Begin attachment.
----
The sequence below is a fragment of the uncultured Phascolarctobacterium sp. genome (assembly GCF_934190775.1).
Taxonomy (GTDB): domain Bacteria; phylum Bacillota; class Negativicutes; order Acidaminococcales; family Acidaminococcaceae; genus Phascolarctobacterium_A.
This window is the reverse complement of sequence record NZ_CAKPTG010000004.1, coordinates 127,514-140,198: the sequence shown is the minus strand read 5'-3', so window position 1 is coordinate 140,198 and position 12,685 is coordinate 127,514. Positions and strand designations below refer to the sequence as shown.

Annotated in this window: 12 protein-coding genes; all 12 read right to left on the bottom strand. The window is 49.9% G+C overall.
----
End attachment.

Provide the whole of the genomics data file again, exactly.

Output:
The sequence below is a fragment of the uncultured Phascolarctobacterium sp. genome (assembly GCF_934190775.1).
Taxonomy (GTDB): domain Bacteria; phylum Bacillota; class Negativicutes; order Acidaminococcales; family Acidaminococcaceae; genus Phascolarctobacterium_A.
This window is the reverse complement of sequence record NZ_CAKPTG010000004.1, coordinates 127,514-140,198: the sequence shown is the minus strand read 5'-3', so window position 1 is coordinate 140,198 and position 12,685 is coordinate 127,514. Positions and strand designations below refer to the sequence as shown.

Annotated in this window: 12 protein-coding genes; all 12 read right to left on the bottom strand. The window is 49.9% G+C overall.